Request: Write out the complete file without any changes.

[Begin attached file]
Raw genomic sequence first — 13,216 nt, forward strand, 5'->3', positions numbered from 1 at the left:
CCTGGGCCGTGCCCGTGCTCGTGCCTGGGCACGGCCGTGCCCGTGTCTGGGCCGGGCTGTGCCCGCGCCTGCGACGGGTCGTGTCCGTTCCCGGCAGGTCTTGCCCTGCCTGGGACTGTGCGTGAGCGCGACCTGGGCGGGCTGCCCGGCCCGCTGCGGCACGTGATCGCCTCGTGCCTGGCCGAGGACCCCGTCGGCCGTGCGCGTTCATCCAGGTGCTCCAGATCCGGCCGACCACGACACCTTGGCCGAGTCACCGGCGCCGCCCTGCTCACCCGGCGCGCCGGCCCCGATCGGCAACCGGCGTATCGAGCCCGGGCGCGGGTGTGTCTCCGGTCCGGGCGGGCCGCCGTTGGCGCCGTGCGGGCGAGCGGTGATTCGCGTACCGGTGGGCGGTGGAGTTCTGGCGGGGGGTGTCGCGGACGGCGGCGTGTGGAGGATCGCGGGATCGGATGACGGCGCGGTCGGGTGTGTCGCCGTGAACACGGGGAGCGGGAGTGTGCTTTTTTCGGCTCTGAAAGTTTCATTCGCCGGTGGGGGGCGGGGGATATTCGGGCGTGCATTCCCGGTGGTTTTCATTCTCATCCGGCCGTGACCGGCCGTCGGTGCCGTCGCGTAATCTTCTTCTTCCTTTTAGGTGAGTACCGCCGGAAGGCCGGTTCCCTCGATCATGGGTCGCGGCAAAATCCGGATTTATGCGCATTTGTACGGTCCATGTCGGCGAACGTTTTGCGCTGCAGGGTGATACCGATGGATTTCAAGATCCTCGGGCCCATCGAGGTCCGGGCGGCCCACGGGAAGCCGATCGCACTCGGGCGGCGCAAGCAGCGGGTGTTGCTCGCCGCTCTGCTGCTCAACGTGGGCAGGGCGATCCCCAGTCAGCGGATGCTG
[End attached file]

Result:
Raw genomic sequence first — 13,216 nt, forward strand, 5'->3', positions numbered from 1 at the left:
CCTGGGCCGTGCCCGTGCTCGTGCCTGGGCACGGCCGTGCCCGTGTCTGGGCCGGGCTGTGCCCGCGCCTGCGACGGGTCGTGTCCGTTCCCGGCAGGTCTTGCCCTGCCTGGGACTGTGCGTGAGCGCGACCTGGGCGGGCTGCCCGGCCCGCTGCGGCACGTGATCGCCTCGTGCCTGGCCGAGGACCCCGTCGGCCGTGCGCGTTCATCCAGGTGCTCCAGATCCGGCCGACCACGACACCTTGGCCGAGTCACCGGCGCCGCCCTGCTCACCCGGCGCGCCGGCCCCGATCGGCAACCGGCGTATCGAGCCCGGGCGCGGGTGTGTCTCCGGTCCGGGCGGGCCGCCGTTGGCGCCGTGCGGGCGAGCGGTGATTCGCGTACCGGTGGGCGGTGGAGTTCTGGCGGGGGGTGTCGCGGACGGCGGCGTGTGGAGGATCGCGGGATCGGATGACGGCGCGGTCGGGTGTGTCGCCGTGAACACGGGGAGCGGGAGTGTGCTTTTTTCGGCTCTGAAAGTTTCATTCGCCGGTGGGGGGCGGGGGATATTCGGGCGTGCATTCCCGGTGGTTTTCATTCTCATCCGGCCGTGACCGGCCGTCGGTGCCGTCGCGTAATCTTCTTCTTCCTTTTAGGTGAGTACCGCCGGAAGGCCGGTTCCCTCGATCATGGGTCGCGGCAAAATCCGGATTTATGCGCATTTGTACGGTCCATGTCGGCGAACGTTTTGCGCTGCAGGGTGATACCGATGGATTTCAAGATCCTCGGGCCCATCGAGGTCCGGGCGGCCCACGGGAAGCCGATCGCACTCGGGCGGCGCAAGCAGCGGGTGTTGCTCGCCGCTCTGCTGCTCAACGTGGGCAGGGCGATCCCCAGTCAGCGGATGCTG